I avoid ‘teen’ fiction or ‘young adult’ fiction as much as possible. It’s in a limbo where it’s too old to be ‘silly and childish’ but too young to risk being ‘complicated and challenging’. Basically it’s airport fiction with 17-year-old protagonists. I guess it matches the self-absorbed brooding one-dimensional stereotype of a teenager.

But four out of the five books I’ve borrowed from the ‘staff reading copies’ at work have been children’s book; the other one was non-fiction. I love the simplicity of them — they’re not dressing themselves up to be taken too seriously. They’re not pretentious and self-important. If I read past the first page of them I usually find them hard to put down again. They’re the bouncy 80s pop of literature — slightly naff, but easy to enjoy.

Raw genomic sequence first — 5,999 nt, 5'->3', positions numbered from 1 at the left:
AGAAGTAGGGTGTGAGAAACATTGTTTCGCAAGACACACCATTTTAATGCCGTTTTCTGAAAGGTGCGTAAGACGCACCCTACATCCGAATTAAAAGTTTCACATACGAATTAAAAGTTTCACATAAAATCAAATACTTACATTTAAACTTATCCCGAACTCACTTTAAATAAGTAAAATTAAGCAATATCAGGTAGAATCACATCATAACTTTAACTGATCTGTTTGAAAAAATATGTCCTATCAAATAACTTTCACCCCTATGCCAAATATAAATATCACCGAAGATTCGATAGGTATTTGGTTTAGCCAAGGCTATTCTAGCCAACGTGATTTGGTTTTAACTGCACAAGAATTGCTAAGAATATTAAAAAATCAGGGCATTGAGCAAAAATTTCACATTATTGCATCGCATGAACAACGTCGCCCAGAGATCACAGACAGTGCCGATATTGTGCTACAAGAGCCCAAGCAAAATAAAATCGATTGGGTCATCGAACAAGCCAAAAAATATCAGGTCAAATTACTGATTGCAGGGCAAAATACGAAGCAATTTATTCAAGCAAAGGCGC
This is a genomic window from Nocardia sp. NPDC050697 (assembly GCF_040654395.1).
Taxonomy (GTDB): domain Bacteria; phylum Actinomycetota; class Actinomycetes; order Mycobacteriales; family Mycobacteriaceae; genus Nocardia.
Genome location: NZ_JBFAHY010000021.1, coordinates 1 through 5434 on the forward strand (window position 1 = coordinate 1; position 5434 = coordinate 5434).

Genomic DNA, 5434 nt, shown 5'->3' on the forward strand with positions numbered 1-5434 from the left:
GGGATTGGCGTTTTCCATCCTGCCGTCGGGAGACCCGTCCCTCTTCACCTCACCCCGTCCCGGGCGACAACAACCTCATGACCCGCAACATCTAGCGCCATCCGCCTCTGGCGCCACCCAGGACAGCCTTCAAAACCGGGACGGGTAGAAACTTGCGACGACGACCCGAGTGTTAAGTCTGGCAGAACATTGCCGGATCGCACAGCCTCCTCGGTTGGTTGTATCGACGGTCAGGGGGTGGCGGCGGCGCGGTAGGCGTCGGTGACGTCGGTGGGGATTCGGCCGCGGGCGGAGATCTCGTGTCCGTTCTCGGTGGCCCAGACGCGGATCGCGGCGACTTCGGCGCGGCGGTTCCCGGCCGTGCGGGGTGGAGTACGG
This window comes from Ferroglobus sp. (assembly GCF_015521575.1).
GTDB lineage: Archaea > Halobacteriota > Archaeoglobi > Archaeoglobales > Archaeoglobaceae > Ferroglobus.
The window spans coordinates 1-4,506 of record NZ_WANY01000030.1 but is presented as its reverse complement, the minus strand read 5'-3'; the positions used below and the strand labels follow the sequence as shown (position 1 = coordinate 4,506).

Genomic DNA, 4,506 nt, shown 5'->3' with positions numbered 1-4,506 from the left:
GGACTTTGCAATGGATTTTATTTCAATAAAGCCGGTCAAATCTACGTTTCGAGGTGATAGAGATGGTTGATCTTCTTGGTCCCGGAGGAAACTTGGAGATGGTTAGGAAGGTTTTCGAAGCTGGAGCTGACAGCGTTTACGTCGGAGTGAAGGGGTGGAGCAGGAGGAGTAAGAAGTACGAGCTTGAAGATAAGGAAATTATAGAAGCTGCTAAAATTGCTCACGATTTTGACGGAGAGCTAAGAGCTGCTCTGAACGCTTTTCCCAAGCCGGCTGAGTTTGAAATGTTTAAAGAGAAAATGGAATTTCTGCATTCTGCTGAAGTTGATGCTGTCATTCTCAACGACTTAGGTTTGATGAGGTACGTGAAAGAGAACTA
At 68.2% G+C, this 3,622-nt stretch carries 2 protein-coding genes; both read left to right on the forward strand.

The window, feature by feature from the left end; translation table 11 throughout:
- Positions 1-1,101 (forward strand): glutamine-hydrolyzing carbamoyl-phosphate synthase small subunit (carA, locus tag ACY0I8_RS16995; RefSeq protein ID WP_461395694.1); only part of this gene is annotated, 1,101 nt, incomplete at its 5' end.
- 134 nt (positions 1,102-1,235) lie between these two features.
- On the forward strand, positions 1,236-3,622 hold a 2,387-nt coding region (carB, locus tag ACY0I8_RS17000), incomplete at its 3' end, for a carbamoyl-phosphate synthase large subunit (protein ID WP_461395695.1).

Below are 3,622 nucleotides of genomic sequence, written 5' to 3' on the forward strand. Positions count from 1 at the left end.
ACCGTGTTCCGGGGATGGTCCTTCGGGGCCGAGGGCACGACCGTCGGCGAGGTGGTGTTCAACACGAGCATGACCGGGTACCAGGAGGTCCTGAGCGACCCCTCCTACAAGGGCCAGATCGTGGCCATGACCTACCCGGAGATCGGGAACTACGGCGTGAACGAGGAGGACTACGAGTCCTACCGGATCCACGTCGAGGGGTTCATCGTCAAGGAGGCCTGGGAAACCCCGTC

A woman in my book I’m writing has a moustache for no reason. It’s only referred to twice throughout the entire book. This is the reason I can’t write childrens books — no woman would so casually have a moustache in one of them. It’s far too unusual from the sort of thing that kids are normally subjected to. In fact it never happens in adult books either without it being a big deal.

(Although I have thought of writing some really basic nonsensical short children’s books about transvestites and lesbians and selling photocopies in the middle of Cuba Mall for parents who would go for that sort of thing. I think that would be really fun.)

Anyway, I think my favourite authors had something of the child about them. Just a resistance to conforming to the kind of self-importance that’s expected of adults, or something like that.

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